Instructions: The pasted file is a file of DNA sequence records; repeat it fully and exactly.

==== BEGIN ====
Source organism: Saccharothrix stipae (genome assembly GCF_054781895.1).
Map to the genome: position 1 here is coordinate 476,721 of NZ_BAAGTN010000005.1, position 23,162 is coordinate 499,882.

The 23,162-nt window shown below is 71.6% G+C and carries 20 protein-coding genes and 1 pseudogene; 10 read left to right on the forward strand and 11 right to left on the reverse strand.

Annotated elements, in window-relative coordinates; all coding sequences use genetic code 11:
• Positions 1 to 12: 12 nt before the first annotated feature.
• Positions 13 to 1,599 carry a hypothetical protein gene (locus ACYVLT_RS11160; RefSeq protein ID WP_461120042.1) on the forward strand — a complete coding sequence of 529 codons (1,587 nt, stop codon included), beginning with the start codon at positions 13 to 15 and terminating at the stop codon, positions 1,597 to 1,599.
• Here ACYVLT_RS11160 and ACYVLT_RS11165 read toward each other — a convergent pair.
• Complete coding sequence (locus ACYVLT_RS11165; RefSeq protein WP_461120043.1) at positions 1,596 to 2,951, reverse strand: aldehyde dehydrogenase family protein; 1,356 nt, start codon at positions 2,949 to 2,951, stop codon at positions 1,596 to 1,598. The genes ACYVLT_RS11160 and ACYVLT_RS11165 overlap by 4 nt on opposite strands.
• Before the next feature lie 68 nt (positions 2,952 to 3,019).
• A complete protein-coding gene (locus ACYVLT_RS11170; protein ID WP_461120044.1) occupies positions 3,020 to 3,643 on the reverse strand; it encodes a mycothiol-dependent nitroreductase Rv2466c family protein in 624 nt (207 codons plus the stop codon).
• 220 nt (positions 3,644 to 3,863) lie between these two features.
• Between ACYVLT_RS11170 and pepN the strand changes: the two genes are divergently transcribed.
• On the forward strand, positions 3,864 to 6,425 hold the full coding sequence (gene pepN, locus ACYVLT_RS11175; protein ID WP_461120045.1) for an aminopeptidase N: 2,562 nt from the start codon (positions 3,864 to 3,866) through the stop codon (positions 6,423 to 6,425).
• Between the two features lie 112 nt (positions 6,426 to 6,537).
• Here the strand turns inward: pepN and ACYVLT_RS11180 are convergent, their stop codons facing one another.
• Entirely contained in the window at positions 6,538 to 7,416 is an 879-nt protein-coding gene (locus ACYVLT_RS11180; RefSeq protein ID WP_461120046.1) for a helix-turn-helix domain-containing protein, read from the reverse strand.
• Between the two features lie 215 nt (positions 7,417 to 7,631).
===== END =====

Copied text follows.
Source organism: Saccharothrix stipae (genome assembly GCF_054781895.1).
Map to the genome: position 1 here is coordinate 476,721 of NZ_BAAGTN010000005.1, position 23,162 is coordinate 499,882.

The 23,162-nt window shown below is 71.6% G+C and carries 20 protein-coding genes and 1 pseudogene; 10 read left to right on the forward strand and 11 right to left on the reverse strand.

Annotated elements, in window-relative coordinates; all coding sequences use genetic code 11:
• Positions 1 to 12: 12 nt before the first annotated feature.
• Positions 13 to 1,599 carry a hypothetical protein gene (locus ACYVLT_RS11160; RefSeq protein ID WP_461120042.1) on the forward strand — a complete coding sequence of 529 codons (1,587 nt, stop codon included), beginning with the start codon at positions 13 to 15 and terminating at the stop codon, positions 1,597 to 1,599.
• Here ACYVLT_RS11160 and ACYVLT_RS11165 read toward each other — a convergent pair.
• Complete coding sequence (locus ACYVLT_RS11165; RefSeq protein WP_461120043.1) at positions 1,596 to 2,951, reverse strand: aldehyde dehydrogenase family protein; 1,356 nt, start codon at positions 2,949 to 2,951, stop codon at positions 1,596 to 1,598. The genes ACYVLT_RS11160 and ACYVLT_RS11165 overlap by 4 nt on opposite strands.
• Before the next feature lie 68 nt (positions 2,952 to 3,019).
• A complete protein-coding gene (locus ACYVLT_RS11170; protein ID WP_461120044.1) occupies positions 3,020 to 3,643 on the reverse strand; it encodes a mycothiol-dependent nitroreductase Rv2466c family protein in 624 nt (207 codons plus the stop codon).
• 220 nt (positions 3,644 to 3,863) lie between these two features.
• Between ACYVLT_RS11170 and pepN the strand changes: the two genes are divergently transcribed.
• On the forward strand, positions 3,864 to 6,425 hold the full coding sequence (gene pepN, locus ACYVLT_RS11175; protein ID WP_461120045.1) for an aminopeptidase N: 2,562 nt from the start codon (positions 3,864 to 3,866) through the stop codon (positions 6,423 to 6,425).
• Between the two features lie 112 nt (positions 6,426 to 6,537).
• Here the strand turns inward: pepN and ACYVLT_RS11180 are convergent, their stop codons facing one another.
• Entirely contained in the window at positions 6,538 to 7,416 is an 879-nt protein-coding gene (locus ACYVLT_RS11180; RefSeq protein ID WP_461120046.1) for a helix-turn-helix domain-containing protein, read from the reverse strand.
• Between the two features lie 215 nt (positions 7,417 to 7,631).